Child support is one of the only certainties you can expect when getting a divorce or establishing custody.
Although you cannot avoid child support, there are a few ways you can affect how much you actually have to pay directly to the custodial parent or to the Office of Recovery Services. Here are five ways you can affect child support:
1. Up the Amount of Overnights
The single biggest factor in child support is how many overnights you have with your child(ren). Many people exercise the minimum amount of parent time. They have every other weekend and some time during the week. There is an alternative minimum now which gives the noncustodial parent significantly more overnights. Instead of every other weekend, they get an overnight every week, and then a fat weekend. Taking this parent time schedule can lead to significant child support savings.
For example, if you have the absolute minimum, and both parents make $3000 per month gross, the non-custodial parent would pay child support of $645 per month. However, if you up your overnights to the modified schedule, you can lower your child support to $413 per month. That equates to a savings of 36%, or $2800 per year. And that doesn’t account for the additional time you’ll get with your children, which is worth any cost.
2. Health Insurance Premiums
One parent typically pays for the health insurance of the children. This is a cost that should be partially subsidized by the other parent! If you are the custodial parent and are also paying for health insurance, you are entitled to half of the cost of the those premiums form the other parent. You are also entitled, under statute, to have it collected as part of child support. If you are collecting child support through ORS, they can also collect the cost of the health insurance premium, so long as it is in your decree.
The same goes for the non-custodial parent who is paying child support. If you are paying for health insurance, and are also paying child support, you can reduce your child support significantly by withholding from monthly child support the cost of the premiums for the children.
Remember, however, that this needs to be spelled out in your decree.
3. A Yearly Accounting
Most decrees have a requirement that the parties keep each other updated of any changes to their income. Although a minor change in income often does not change child support enough to warrant any kind of legal action, a significant job change can. If your decree does not have that provision within, it would be worthwhile to regularly request an update on the other parent’s earnings for the year.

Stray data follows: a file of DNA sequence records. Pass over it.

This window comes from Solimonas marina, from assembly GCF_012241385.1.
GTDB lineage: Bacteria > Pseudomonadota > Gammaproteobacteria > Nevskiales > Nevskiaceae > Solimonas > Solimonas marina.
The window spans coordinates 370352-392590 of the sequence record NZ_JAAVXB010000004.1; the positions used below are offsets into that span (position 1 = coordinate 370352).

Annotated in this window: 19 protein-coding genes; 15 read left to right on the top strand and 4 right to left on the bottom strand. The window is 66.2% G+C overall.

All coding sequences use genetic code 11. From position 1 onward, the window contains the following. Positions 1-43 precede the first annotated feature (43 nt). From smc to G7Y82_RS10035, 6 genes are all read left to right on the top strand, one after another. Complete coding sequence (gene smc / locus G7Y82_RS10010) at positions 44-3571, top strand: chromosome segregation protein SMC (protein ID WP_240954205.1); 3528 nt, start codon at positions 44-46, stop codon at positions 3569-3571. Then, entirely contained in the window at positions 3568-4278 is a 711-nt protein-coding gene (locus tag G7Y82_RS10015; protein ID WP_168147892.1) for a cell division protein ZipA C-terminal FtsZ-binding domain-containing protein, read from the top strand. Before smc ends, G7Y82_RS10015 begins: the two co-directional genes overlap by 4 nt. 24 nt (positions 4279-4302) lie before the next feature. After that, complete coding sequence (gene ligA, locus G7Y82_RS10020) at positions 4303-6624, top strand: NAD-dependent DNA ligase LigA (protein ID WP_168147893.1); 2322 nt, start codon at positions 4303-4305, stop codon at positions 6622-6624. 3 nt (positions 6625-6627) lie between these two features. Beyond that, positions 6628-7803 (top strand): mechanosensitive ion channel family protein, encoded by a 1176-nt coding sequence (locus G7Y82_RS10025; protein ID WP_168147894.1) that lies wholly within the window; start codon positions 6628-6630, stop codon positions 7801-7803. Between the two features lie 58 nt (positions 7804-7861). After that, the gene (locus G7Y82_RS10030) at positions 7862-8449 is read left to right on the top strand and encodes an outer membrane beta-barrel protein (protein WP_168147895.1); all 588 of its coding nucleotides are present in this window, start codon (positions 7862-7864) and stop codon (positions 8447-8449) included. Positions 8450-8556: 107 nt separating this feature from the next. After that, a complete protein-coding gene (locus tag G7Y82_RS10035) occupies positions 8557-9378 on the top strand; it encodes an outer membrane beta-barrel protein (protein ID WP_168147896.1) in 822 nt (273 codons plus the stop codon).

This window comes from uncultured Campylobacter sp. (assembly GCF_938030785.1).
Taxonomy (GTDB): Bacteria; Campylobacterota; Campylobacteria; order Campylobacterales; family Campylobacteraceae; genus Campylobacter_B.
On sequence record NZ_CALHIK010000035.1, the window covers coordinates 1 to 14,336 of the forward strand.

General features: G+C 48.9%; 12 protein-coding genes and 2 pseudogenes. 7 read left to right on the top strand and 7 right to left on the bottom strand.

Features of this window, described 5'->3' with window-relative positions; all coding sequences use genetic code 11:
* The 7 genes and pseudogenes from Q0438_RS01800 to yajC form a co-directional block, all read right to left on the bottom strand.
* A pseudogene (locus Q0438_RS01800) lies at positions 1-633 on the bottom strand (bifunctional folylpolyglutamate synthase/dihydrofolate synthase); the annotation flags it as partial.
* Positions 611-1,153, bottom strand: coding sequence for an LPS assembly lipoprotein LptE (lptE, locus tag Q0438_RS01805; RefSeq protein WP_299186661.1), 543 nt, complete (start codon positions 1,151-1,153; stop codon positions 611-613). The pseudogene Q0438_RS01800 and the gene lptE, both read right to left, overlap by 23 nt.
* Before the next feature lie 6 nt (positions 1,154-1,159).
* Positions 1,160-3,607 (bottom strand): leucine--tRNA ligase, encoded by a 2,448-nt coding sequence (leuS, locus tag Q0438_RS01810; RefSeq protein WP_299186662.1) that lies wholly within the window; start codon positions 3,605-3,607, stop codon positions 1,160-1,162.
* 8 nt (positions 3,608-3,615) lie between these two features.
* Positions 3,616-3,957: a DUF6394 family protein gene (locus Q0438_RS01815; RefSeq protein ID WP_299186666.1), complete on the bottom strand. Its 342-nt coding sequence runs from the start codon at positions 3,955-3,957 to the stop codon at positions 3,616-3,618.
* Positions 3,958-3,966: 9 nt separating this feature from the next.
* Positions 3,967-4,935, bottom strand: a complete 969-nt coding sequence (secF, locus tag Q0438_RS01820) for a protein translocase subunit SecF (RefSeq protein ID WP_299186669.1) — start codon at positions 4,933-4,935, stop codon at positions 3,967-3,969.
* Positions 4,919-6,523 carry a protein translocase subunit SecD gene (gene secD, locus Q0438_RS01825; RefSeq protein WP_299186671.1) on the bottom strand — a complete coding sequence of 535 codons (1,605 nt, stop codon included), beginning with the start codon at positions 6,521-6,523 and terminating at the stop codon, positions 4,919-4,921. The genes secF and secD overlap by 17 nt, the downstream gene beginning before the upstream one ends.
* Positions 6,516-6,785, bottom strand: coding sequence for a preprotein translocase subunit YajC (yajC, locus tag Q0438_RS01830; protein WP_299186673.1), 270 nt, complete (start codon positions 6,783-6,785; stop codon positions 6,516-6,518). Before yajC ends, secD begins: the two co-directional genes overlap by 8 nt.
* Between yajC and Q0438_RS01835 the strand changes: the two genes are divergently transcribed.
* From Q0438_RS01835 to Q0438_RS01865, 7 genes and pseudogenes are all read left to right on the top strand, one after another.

For self-employed parents, the best way to determine their actual income is to observe their tax returns or applications for loans. Sometimes a parent isn’t working up to their earning potential, in those cases, you may need to take stronger actions…
4. Ensure They Are At Their Earning Potential
Another benefit of having a regular accounting of the other parent’s earnings is that you can better determine whether they are living up to their earning potential. Often times you will have a parent who works a part-time job, or a job that is otherwise limited in its hours. You may also know about specific skills or education that the parent isn’t utilizing to be paid what they should.
In those cases, you may be able to have their income raised by a court order to affect child support accordingly.
Make no mistake, child support is a necessary cost for having children. They are expensive and require a significant investment in time that could otherwise be used to increase your earning potential.
With that in mind, take the information stated above as ways of making your child support payments more fair. As always, these tips are, more often than not, more easily said then done. If you have specific questions, or need more help, I recommend setting up a consultation with us.
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